Altec 1566 vacuum tube mic preamp and direct box

V1 and V2 are 12AX7 dual triodes. Each half of V1 is wired as a Class A voltage amplifier in a configuration known as Common Cathode. By comparison, both halves of V2 are wired together in the Cathode Follower configuration for current gain. Don ’t freak dudes and dudettes! Tubes are real high impedance (Hi-Z) devices — just like a passive guitar or bass
Altec 1566 vacuum tube mic preamp and direct box - schematic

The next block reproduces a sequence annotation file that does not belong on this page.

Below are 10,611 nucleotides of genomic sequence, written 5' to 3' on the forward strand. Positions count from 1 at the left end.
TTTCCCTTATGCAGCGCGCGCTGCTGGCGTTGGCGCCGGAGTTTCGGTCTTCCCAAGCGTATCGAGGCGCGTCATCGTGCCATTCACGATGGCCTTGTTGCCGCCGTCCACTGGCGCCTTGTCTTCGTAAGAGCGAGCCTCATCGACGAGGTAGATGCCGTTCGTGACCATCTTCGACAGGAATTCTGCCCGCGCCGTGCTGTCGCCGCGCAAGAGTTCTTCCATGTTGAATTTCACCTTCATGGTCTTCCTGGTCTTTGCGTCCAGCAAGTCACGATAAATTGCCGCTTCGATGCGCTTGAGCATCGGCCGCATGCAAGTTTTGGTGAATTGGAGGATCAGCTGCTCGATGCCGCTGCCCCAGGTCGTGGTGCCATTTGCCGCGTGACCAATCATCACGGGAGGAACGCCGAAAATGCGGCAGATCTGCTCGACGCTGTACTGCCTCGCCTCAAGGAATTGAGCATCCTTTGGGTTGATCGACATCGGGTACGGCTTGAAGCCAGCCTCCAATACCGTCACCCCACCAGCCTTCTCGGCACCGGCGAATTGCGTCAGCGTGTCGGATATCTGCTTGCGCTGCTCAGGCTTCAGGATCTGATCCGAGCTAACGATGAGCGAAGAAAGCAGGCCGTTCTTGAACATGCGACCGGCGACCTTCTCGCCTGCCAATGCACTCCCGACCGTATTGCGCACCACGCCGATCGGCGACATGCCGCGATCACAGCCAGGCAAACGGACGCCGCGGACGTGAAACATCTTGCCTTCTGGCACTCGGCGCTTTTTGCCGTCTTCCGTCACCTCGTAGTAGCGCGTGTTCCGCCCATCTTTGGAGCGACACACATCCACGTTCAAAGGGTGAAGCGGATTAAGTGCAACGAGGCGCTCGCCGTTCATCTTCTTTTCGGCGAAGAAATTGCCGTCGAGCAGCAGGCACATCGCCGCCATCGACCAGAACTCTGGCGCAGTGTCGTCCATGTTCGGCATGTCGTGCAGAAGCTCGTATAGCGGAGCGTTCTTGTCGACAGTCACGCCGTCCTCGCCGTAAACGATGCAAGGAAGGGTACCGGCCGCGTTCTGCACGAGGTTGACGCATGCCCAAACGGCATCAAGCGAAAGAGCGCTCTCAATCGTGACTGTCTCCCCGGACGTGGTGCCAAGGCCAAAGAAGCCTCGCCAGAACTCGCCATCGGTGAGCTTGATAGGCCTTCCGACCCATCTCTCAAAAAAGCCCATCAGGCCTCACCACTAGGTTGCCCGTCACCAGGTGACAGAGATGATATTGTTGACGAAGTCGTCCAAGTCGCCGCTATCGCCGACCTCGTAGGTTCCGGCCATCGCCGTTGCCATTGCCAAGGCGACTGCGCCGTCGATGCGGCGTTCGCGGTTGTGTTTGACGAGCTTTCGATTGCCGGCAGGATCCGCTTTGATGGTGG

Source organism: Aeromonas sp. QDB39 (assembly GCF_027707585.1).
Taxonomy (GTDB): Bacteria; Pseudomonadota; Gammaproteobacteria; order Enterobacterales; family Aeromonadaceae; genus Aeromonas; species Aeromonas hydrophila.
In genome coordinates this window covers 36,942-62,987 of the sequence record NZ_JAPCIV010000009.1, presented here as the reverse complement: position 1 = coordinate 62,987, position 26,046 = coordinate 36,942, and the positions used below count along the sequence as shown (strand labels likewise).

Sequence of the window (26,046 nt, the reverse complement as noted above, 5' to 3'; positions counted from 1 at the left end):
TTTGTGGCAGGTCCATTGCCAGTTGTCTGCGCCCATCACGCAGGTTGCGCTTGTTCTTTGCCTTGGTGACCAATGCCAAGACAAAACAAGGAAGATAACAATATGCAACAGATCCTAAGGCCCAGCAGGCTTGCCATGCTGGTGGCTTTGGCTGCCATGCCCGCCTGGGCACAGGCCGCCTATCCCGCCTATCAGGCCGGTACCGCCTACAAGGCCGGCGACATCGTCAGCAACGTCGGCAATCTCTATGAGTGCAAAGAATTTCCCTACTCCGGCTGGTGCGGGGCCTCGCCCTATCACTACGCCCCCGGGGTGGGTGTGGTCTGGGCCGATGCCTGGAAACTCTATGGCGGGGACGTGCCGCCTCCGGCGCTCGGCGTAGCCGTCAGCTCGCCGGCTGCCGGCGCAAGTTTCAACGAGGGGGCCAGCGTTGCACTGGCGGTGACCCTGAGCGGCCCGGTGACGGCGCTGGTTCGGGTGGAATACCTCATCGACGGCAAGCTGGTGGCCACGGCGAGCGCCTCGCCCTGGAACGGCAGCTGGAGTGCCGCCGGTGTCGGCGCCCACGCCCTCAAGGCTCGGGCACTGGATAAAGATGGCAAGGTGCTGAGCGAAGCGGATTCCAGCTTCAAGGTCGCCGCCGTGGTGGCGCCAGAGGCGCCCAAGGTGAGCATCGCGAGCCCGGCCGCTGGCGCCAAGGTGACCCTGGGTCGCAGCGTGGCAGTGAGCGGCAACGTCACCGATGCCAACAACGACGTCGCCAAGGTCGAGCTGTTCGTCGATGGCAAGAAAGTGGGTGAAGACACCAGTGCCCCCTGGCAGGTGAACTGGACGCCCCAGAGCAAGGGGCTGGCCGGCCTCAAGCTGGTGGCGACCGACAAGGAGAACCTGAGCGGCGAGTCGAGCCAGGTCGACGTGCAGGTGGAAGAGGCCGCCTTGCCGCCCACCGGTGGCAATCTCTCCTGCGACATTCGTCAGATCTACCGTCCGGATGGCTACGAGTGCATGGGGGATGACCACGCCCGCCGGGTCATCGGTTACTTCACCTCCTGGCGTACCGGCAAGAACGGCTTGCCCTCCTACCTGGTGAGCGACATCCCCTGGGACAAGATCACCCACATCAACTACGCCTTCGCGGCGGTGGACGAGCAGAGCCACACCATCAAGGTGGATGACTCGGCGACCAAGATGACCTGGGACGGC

— and, in addition to making things louder (voltage gain), they can also convert impedance — in this case — from high to medium (current gain). Unlike transformers, tubes and transistors can manipulate impedance without a level loss. Remember, the outside world is a nasty place. Have you ever had an instrument cable that crackled when stepped on That phenomenon is not an example of a bad cable so much as it ’s the wrong cable for the application. (It ’s capacitance is too high and the insulation between conductors is inadequate. ) The reason there are transformers at both the input and the output is to match impedance with the outside world. Low-impedance (Lo-Z) balanced sources, such as microphones outfitted with XLR connectors, can drive long lengths of cable. The input transformer converts Lo-Z to Hi-Z and in doing so takes a small signal and steps it up to a higher albeit more vulnerable signal. (The power supply transformer manipulates voltage and current in the same way. ) After the tubes do their thang, the output transformer brings the impedance down to a level that ’s semi-impervious to electrical interference. While on the subject, the filament in a vacuum tube heats the cathode so that it will emit electrons, which are negatively charged. The high voltage at the plate accelerates and attracts the electrons while the grid controls electron flow. Each 12AX7 filament requires 150 milliamps (mA) so that the two in...

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